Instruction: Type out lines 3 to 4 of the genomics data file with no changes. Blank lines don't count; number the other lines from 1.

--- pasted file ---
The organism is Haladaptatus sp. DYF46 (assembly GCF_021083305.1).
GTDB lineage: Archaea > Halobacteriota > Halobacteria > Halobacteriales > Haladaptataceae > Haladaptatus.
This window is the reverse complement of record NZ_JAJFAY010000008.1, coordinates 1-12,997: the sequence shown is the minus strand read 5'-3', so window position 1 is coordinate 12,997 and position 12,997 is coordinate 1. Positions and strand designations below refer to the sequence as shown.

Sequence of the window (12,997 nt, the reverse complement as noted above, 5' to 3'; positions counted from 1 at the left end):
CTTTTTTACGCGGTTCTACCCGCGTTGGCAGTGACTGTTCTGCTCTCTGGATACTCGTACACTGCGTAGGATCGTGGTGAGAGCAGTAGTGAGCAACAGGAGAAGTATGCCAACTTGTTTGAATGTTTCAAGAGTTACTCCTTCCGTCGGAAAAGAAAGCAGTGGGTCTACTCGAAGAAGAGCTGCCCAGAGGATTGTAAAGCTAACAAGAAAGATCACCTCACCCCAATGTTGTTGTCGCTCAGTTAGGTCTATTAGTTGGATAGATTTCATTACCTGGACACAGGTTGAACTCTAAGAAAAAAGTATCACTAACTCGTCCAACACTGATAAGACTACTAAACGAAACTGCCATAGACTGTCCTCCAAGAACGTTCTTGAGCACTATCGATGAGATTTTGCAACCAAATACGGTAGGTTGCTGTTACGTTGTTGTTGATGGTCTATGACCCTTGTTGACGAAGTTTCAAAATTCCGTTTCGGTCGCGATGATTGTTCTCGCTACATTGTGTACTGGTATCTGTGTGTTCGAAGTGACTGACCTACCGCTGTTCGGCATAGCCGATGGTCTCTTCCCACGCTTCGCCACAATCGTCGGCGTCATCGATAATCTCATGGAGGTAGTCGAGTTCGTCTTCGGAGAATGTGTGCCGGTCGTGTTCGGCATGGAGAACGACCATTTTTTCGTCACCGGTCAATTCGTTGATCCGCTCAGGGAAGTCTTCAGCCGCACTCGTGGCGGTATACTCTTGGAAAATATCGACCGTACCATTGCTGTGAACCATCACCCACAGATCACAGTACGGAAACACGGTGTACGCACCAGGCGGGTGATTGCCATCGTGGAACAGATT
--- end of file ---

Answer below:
This window is the reverse complement of record NZ_JAJFAY010000008.1, coordinates 1-12,997: the sequence shown is the minus strand read 5'-3', so window position 1 is coordinate 12,997 and position 12,997 is coordinate 1. Positions and strand designations below refer to the sequence as shown.

Sequence of the window (12,997 nt, the reverse complement as noted above, 5' to 3'; positions counted from 1 at the left end):